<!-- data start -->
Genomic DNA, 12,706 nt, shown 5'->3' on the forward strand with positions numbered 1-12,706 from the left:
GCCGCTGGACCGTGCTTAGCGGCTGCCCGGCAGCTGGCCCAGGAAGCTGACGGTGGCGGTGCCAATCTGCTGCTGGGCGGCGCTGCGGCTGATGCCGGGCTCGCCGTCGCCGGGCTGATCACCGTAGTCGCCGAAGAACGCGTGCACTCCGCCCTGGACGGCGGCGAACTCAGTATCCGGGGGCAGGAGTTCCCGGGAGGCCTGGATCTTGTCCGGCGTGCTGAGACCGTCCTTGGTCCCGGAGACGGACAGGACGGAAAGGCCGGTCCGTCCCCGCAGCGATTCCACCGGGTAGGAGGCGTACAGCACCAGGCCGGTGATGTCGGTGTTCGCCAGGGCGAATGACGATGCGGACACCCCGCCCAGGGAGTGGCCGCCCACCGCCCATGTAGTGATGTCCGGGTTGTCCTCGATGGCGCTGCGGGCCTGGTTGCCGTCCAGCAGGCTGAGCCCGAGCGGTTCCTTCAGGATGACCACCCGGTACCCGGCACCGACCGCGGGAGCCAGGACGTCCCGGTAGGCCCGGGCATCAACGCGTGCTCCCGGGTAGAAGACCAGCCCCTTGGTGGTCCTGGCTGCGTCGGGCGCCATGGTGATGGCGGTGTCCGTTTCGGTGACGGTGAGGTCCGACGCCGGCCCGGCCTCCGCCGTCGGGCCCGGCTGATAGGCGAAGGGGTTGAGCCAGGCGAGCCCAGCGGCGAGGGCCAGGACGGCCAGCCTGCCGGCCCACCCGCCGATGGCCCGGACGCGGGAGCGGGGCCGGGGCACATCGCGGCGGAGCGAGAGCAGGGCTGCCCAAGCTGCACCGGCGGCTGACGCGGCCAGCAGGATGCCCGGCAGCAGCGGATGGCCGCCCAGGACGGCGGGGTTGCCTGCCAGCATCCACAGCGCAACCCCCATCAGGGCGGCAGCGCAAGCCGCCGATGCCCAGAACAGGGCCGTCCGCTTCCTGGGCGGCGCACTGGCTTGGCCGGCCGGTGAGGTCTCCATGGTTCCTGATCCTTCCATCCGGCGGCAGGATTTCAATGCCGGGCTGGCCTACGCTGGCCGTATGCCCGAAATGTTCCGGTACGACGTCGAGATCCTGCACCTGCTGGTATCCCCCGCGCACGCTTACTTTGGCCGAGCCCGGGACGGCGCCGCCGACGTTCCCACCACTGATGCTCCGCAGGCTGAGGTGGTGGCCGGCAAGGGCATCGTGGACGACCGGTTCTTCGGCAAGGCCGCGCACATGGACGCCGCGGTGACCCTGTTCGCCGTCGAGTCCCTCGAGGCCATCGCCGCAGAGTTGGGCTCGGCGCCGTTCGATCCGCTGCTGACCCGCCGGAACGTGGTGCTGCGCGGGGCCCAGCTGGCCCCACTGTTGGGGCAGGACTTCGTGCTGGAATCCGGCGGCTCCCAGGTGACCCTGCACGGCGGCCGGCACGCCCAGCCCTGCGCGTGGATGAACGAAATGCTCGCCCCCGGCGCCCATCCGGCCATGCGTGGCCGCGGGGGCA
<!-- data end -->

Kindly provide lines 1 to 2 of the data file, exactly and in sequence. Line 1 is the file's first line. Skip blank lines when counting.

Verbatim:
Genomic DNA, 12,706 nt, shown 5'->3' on the forward strand with positions numbered 1-12,706 from the left:
GCCGCTGGACCGTGCTTAGCGGCTGCCCGGCAGCTGGCCCAGGAAGCTGACGGTGGCGGTGCCAATCTGCTGCTGGGCGGCGCTGCGGCTGATGCCGGGCTCGCCGTCGCCGGGCTGATCACCGTAGTCGCCGAAGAACGCGTGCACTCCGCCCTGGACGGCGGCGAACTCAGTATCCGGGGGCAGGAGTTCCCGGGAGGCCTGGATCTTGTCCGGCGTGCTGAGACCGTCCTTGGTCCCGGAGACGGACAGGACGGAAAGGCCGGTCCGTCCCCGCAGCGATTCCACCGGGTAGGAGGCGTACAGCACCAGGCCGGTGATGTCGGTGTTCGCCAGGGCGAATGACGATGCGGACACCCCGCCCAGGGAGTGGCCGCCCACCGCCCATGTAGTGATGTCCGGGTTGTCCTCGATGGCGCTGCGGGCCTGGTTGCCGTCCAGCAGGCTGAGCCCGAGCGGTTCCTTCAGGATGACCACCCGGTACCCGGCACCGACCGCGGGAGCCAGGACGTCCCGGTAGGCCCGGGCATCAACGCGTGCTCCCGGGTAGAAGACCAGCCCCTTGGTGGTCCTGGCTGCGTCGGGCGCCATGGTGATGGCGGTGTCCGTTTCGGTGACGGTGAGGTCCGACGCCGGCCCGGCCTCCGCCGTCGGGCCCGGCTGATAGGCGAAGGGGTTGAGCCAGGCGAGCCCAGCGGCGAGGGCCAGGACGGCCAGCCTGCCGGCCCACCCGCCGATGGCCCGGACGCGGGAGCGGGGCCGGGGCACATCGCGGCGGAGCGAGAGCAGGGCTGCCCAAGCTGCACCGGCGGCTGACGCGGCCAGCAGGATGCCCGGCAGCAGCGGATGGCCGCCCAGGACGGCGGGGTTGCCTGCCAGCATCCACAGCGCAACCCCCATCAGGGCGGCAGCGCAAGCCGCCGATGCCCAGAACAGGGCCGTCCGCTTCCTGGGCGGCGCACTGGCTTGGCCGGCCGGTGAGGTCTCCATGGTTCCTGATCCTTCCATCCGGCGGCAGGATTTCAATGCCGGGCTGGCCTACGCTGGCCGTATGCCCGAAATGTTCCGGTACGACGTCGAGATCCTGCACCTGCTGGTATCCCCCGCGCACGCTTACTTTGGCCGAGCCCGGGACGGCGCCGCCGACGTTCCCACCACTGATGCTCCGCAGGCTGAGGTGGTGGCCGGCAAGGGCATCGTGGACGACCGGTTCTTCGGCAAGGCCGCGCACATGGACGCCGCGGTGACCCTGTTCGCCGTCGAGTCCCTCGAGGCCATCGCCGCAGAGTTGGGCTCGGCGCCGTTCGATCCGCTGCTGACCCGCCGGAACGTGGTGCTGCGCGGGGCCCAGCTGGCCCCACTGTTGGGGCAGGACTTCGTGCTGGAATCCGGCGGCTCCCAGGTGACCCTGCACGGCGGCCGGCACGCCCAGCCCTGCGCGTGGATGAACGAAATGCTCGCCCCCGGCGCCCATCCGGCCATGCGTGGCCGCGGGGGCA